Story By Laura Clark
With early morning temperatures stuck at a 32 degrees tights-only slot a bare week before 7 Sisters Trail Race, it is no wonder that the instant appearance of spring delivered an unprecedented hoard of last minute runners. Not to mention the record number of fully committed pre-registrants.
When Jeff, Jen Ferriss and I left Saratoga Springs in the unspeakably early morning, the tulips were just asserting themselves, the lilacs were invisible and the asparagus was still ostriching in the sand. When we returned, we had red and purple tulips, lilac buds and five stalks of asparagus for supper! It was that kind of a miracle day.
Fortunately, Race Director Fred Pilon, with the urging of the DCR, switched the launching pad from the Notch Visitors Center to Amherst private parking, which not only accommodated all the vehicles needed to transport 398 starters, but eliminated the cat and mouse game crossing Route 116. I am unclear if this year’s route was a bit longer or shorter since the preliminary start Apparently Google satellite had the upper hand all along. Listed for years on the WMAC Grand Tree as 12 miles, even as recently as the week before, once we crossed the finish line, the same old 12 mile course had miraculously morphed to 13. Now I know for sure I am not at all growing older and slower, it’s just that our customary routes, like runner’s flat feet, are being stretched into submission.
Firmly positioned in the porta potty line and likely to stay there for a long time, Jen and I watched in amazement as an endless line of cars waited in line to enter the parking gates. Amazingly, their line was longer than ours! When our new best friend ahead of us finally made it to the front, his wife and daughter set up the perfect photo-op by stretching an orange marking tape in front of the potty so he could break it on his way to his first place finish.
So, what is it like to tackle a single track two-way rocky, rooty lane punctuated by hand-overhand rock climbs and breathtaking views of Connecticut River’s Pioneer Valley? Rather like incoming. From my vantage at the back of the pack, it was a fun meet-and-greet opportunity, but for those in the thick of the action, it may have been different. In his blog, Scott Livingston speculates that the acknowledged rugged nature of this event has caused numbers to skyrocket. And with the exclusivity of the similarly strenuous Escarpment Trail Race, this is a valid point. Still, in spite of the difficulty, I have always felt this to be an accessible low-key affair, especially suited to a spring wakeup call. At my slower pace I have been passed more than once by hikers, and although embarrassing, I still felt joy that we were all enjoying nature on an equal footing. In truth, an expert hiker will not win the race, but mid-pack is not an impractical goal. For truth be told, the Sisters reduce most of us to extended periods of walking.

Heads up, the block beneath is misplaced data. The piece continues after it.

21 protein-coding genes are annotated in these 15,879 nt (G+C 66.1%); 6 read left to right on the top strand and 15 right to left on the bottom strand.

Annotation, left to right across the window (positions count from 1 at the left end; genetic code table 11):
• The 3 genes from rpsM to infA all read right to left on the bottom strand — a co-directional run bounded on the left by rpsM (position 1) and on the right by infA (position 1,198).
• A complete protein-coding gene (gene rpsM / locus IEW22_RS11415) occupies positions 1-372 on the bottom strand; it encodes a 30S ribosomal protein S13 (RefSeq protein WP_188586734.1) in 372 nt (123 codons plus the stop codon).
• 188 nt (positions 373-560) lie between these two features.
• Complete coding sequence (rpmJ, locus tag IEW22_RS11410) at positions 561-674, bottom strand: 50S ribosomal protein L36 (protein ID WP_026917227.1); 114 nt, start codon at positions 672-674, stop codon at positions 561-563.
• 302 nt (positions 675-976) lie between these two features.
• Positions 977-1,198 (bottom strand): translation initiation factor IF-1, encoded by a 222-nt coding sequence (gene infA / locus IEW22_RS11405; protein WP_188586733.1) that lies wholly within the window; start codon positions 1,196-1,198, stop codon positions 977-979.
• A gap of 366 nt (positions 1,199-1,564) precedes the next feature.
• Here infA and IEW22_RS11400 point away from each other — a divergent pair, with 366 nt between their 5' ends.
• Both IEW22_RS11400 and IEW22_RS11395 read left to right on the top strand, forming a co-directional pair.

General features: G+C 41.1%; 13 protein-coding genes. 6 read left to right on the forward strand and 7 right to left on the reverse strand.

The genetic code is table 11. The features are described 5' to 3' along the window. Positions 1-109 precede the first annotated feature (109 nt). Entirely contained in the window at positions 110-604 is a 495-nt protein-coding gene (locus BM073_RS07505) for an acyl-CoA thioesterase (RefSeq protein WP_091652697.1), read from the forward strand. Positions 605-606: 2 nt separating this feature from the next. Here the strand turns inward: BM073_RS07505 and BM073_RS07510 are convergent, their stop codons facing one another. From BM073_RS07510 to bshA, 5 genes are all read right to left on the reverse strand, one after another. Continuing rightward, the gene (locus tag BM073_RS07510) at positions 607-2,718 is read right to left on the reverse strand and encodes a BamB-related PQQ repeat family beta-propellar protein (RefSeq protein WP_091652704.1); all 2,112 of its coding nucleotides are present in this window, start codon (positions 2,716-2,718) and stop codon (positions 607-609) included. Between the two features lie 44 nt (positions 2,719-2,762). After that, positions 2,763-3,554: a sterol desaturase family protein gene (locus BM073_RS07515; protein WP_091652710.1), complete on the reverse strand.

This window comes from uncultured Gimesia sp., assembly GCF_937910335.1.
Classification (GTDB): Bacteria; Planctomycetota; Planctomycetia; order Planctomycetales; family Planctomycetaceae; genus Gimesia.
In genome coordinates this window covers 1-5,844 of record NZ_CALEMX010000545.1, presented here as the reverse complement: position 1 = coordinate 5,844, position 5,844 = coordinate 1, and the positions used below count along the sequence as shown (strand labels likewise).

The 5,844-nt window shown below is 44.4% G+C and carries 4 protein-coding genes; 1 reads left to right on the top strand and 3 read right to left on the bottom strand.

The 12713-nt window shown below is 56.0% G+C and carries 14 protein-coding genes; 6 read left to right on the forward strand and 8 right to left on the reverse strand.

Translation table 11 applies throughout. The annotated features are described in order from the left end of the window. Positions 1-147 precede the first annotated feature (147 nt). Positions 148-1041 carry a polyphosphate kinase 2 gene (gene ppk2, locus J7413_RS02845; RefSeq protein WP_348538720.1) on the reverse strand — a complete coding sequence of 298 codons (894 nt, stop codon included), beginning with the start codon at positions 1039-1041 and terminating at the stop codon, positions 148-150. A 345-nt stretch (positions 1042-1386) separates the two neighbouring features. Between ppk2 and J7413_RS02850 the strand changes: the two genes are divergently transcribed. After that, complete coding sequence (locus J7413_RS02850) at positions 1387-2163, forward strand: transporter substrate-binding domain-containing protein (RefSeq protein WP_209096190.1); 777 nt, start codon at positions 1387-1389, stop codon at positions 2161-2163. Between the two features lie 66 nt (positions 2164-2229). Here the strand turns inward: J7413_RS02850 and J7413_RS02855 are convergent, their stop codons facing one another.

I have often thought that a fine entrepreneurial enterprise for a kid with Kool-Aid stand experience would be to set up an energy stand, charging premium prices to desperate adventurers. Even folks who should know better seem to be out of practice this early in the season. My trail friend Steve, who has done multiple Ironmans and hundred milers and really should have known better, laid out his stuff but forgot to transfer it to his car. Luckily, I had enough to spare. Along the trail, close to sweep position, my group encountered several younger, faster-looking individuals stuck on the side, pondering life in general and this race in particular. Most had stuff with them, but not the salty snacks they needed in this first warm day of spring.
My goal for this race was twofold: to beat last year’s time and not to appear to be on death’s door on the rock climb immediately following the turnaround. There were so many of us lined up on the trail, that just as in a cast of thousands road race, those toward the back could not see those in the front or even hear the signal to start. So I determined to set my watch to imaginary chip time to gain those few extra minutes that might make a difference in achieving my goal. Unfortunately, I never did figure out where the preliminary start intersected with the real start, so I never set my watch. But with a fifteen minute margin of victory it didn’t much matter.
I managed to remain chipper, even when leading my small group astray. I always get disoriented on the return to the Summit House and it doesn’t seem to matter if it is the old route or the new route. This time my companions and I took the scenic tour of the old route and discovered why we don’t go that way anymore. And at the very end, I kept searching for the turnoff to Military Road, not realizing that while we had a new preliminary lineup start, we had the old finish. I wonder how many others got confused.
I also wonder how many noticed the delightful clumps of violets on the side of the trail. Some were so huge that at first glance they reminded me of the Bull Run’s famous bluebells. And how many spotted the red columbine nestled among the basalt outcroppings of the final climb? I smiled when I saw them, for they reminded me of my Dad, who taught me that if you were in need of refreshment and broke the flowers just so, you could suck delicious nectar. Lucky for the columbine, none of the trail casualties were privy to that bit of wood lore.
I always skip the first few Grand Tree events, mostly because they require a long drive and I am still recovering from snowshoeing and its every weekend racing format. For me, the Sisters are the true harbinger of the season to come. This year, Fred did a superb job, tweaking accommodations, yet still leaving the heart and spirit of the race intact.
This article originally appeared in ATRA’s Trail Times Newsletter – Volume 18, No. 64 – summer 2013